“Den of Thieves” talks the talk, but doesn’t walk the walk. This means, we have some pointless or confusing dialogue, mixed with an overdose of dramatic effects, and yet, I’ve felt nothing.
The movie takes place in Los Angeles, and involves a group of bank robbers, who plan a heist on the Federal Reserve Bank of LA, one of the most impenetrable banks in the world. They include the leader Ray (Pablo Schreiber from “Orange is the New Black”), a family man Levi (Curtis “50 Cent” Jackson), and the newbie Donnie (O’Shea Jackson, Jr.).
The heist is simple. It includes robbing a small bank with several hostages, and Donnie has to be a Chinese food delivery boy for the big bank’s staff.
And then there’s Nick (Gerard Butler), a cop, who has his own unorthodox ways of handling business and getting answers from Donnie about the criminals. His wife (Dawn Olivieri) wants a divorce, he trades one-liners with other guys on the force, and through it all, he focuses on taking down the criminals. Although, I was barely able to read his character.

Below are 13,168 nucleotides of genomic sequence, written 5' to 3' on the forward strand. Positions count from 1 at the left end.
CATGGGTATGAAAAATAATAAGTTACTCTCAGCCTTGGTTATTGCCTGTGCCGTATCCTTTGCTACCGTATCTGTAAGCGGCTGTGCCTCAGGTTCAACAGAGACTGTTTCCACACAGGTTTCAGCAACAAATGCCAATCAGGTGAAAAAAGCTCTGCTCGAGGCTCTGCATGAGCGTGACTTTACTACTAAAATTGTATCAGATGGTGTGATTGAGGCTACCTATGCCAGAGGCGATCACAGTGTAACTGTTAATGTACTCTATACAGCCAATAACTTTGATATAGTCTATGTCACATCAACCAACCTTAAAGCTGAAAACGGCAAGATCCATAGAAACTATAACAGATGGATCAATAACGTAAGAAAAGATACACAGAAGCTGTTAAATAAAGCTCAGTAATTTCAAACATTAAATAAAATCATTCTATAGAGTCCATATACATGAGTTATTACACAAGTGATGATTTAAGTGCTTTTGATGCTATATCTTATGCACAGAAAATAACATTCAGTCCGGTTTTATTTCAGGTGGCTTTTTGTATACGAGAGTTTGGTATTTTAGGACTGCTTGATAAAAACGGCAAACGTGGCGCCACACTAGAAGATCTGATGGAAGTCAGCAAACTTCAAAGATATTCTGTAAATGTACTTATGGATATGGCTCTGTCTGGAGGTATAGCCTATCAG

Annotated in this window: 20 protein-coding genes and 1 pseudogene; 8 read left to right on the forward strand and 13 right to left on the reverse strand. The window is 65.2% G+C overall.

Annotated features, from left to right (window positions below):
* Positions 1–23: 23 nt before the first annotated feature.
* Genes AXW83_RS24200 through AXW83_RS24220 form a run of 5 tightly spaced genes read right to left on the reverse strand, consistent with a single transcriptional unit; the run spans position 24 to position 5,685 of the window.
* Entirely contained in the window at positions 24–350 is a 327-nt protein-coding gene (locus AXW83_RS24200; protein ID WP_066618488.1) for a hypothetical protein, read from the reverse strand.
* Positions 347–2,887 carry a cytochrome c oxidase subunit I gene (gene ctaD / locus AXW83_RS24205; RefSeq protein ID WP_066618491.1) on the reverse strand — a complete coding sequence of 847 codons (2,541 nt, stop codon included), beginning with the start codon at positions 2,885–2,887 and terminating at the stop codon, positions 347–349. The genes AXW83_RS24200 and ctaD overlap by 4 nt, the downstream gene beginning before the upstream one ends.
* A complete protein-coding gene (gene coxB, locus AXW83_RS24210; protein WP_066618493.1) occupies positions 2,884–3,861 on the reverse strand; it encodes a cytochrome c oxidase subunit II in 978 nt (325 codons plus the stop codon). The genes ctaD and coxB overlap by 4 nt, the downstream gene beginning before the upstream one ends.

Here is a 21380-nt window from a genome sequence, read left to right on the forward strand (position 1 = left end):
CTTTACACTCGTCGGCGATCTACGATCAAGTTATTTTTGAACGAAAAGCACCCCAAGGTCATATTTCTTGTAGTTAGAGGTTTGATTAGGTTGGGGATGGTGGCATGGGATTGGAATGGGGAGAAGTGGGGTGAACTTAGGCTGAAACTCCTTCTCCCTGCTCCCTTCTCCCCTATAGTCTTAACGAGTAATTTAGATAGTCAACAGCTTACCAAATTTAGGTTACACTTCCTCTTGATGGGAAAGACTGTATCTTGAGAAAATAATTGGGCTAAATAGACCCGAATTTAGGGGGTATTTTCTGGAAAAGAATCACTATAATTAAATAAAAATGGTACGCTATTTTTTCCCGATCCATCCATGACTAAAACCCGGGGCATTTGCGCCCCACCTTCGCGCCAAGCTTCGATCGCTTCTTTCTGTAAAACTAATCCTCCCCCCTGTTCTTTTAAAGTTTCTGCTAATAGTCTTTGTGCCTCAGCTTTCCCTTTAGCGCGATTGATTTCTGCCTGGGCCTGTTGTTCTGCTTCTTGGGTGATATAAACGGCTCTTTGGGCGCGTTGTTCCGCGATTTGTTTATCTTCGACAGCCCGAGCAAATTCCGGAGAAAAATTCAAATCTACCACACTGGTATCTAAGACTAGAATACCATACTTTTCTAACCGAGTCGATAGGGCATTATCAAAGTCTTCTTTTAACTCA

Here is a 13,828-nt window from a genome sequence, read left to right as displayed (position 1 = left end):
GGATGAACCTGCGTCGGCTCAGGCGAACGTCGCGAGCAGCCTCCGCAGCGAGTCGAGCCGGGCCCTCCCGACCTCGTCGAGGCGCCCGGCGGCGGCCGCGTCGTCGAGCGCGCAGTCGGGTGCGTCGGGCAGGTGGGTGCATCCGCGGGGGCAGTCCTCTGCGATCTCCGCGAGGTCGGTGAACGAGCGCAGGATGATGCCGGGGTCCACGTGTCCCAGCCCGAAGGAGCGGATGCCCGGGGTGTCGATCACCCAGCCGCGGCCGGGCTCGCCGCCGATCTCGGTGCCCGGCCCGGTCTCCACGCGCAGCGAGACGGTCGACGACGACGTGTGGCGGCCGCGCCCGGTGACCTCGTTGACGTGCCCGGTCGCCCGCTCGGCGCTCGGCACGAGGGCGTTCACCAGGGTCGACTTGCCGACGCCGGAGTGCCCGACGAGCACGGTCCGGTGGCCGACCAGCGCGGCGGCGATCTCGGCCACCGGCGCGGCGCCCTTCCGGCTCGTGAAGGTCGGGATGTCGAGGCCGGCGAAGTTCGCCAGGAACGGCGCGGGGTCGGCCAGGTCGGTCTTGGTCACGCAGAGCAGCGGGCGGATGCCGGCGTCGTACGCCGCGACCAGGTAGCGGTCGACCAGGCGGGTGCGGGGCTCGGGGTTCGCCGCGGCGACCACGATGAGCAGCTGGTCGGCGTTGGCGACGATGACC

“Den of Thieves” is the directorial debut of Christian Gudegast, the writer of “A Man Apart” and “London Has Fallen.” He does a nice job of making the film look nice with its gritty look at crime on the streets of LA, and by giving impressive roles from Schreiber and Jackson, Jr.
But the problem with the movie is it’s nothing special. There are better movies of its kind like “Heat” or “Sicario,” but the story is pointless, the bullets overshadow the characters, and as I’ve said there are too many dramatic effects. Examples of that include long silent shots of characters looking and walking around, until someone finally speaks.
Butler and 50 Cent are both big talents, but you don’t really care for their characters in this one.
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